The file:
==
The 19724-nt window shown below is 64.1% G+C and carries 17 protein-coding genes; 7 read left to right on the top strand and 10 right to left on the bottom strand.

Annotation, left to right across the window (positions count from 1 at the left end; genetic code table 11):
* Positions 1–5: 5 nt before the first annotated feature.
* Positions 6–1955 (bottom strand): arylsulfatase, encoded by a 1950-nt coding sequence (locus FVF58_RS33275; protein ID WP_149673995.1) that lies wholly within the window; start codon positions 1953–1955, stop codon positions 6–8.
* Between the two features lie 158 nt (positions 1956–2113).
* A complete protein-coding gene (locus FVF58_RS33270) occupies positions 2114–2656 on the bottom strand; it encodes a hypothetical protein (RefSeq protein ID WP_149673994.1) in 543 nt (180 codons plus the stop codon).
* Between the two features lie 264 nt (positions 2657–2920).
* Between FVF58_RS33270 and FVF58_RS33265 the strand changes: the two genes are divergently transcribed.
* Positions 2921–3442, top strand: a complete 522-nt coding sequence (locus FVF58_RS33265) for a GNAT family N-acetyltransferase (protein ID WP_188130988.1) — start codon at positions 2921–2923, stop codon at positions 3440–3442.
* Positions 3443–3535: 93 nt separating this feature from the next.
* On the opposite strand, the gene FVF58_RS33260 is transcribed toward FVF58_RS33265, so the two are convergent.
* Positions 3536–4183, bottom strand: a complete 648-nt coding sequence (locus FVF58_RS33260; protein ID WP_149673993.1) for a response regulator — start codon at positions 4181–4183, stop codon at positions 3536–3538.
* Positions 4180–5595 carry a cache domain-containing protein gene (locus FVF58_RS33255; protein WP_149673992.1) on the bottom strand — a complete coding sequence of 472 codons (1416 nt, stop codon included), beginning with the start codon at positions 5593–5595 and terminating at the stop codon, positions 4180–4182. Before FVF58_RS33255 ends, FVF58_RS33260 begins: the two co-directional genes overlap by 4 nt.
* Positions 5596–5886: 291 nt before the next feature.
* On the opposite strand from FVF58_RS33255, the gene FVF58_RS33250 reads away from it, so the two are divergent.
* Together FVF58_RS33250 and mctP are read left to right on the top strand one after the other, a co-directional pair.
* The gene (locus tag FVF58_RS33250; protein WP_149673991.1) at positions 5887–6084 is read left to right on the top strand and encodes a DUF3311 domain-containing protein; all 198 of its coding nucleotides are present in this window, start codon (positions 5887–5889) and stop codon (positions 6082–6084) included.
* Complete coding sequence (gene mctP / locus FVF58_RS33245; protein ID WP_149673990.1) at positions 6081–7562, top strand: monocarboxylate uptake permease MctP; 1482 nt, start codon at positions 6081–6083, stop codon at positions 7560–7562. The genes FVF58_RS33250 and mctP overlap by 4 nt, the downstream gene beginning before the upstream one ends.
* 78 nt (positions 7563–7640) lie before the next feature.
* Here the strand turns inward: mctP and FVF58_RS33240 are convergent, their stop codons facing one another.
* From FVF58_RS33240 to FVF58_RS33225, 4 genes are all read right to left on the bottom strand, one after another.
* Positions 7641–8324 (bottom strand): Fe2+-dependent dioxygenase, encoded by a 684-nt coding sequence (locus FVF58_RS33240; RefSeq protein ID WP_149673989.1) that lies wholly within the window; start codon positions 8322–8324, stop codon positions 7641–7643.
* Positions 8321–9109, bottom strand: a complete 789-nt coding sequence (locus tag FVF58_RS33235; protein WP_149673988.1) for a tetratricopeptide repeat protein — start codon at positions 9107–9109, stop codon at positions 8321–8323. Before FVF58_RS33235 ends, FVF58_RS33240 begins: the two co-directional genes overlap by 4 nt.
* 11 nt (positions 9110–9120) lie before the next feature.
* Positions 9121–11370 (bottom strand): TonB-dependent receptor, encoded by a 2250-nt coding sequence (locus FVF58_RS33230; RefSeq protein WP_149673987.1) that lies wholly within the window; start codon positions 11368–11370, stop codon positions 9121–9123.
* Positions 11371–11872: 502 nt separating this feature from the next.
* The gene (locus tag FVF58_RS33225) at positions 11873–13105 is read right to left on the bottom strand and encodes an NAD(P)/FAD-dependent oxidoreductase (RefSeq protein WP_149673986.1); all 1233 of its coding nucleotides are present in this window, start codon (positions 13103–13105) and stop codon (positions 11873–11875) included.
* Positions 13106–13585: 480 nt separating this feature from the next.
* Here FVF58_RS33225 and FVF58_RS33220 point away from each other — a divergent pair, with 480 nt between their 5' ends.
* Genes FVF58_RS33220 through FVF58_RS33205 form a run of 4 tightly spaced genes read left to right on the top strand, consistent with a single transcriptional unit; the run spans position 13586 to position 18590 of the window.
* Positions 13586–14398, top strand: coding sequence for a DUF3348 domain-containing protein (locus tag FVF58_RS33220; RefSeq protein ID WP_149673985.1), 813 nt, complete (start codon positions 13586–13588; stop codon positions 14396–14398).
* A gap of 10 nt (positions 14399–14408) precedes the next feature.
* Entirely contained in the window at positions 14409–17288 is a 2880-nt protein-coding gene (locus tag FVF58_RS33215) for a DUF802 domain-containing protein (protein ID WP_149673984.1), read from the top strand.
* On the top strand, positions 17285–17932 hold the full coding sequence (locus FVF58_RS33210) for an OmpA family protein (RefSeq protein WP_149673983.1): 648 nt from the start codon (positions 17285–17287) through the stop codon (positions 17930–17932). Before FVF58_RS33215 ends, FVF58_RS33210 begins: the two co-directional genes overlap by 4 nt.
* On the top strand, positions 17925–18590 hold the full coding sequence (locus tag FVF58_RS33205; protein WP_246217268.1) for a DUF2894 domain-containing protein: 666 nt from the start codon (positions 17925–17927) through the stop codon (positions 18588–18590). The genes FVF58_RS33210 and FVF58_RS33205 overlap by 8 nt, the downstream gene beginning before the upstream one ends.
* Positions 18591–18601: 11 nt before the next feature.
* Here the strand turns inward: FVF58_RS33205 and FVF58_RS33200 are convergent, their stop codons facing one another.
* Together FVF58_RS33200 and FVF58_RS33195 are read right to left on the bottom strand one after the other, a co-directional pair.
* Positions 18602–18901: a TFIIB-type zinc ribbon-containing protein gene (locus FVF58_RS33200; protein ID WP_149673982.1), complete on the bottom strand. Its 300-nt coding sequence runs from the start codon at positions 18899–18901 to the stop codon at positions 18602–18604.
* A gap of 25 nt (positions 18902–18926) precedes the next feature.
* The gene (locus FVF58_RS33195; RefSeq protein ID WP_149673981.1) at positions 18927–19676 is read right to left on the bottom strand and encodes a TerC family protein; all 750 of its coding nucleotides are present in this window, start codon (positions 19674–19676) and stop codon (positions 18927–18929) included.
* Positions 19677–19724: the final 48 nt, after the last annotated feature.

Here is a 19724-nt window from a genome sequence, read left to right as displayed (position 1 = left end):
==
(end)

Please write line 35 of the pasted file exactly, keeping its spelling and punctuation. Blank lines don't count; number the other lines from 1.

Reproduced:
* On the top strand, positions 17925–18590 hold the full coding sequence (locus tag FVF58_RS33205; protein WP_246217268.1) for a DUF2894 domain-containing protein: 666 nt from the start codon (positions 17925–17927) through the stop codon (positions 18588–18590). The genes FVF58_RS33210 and FVF58_RS33205 overlap by 8 nt, the downstream gene beginning before the upstream one ends.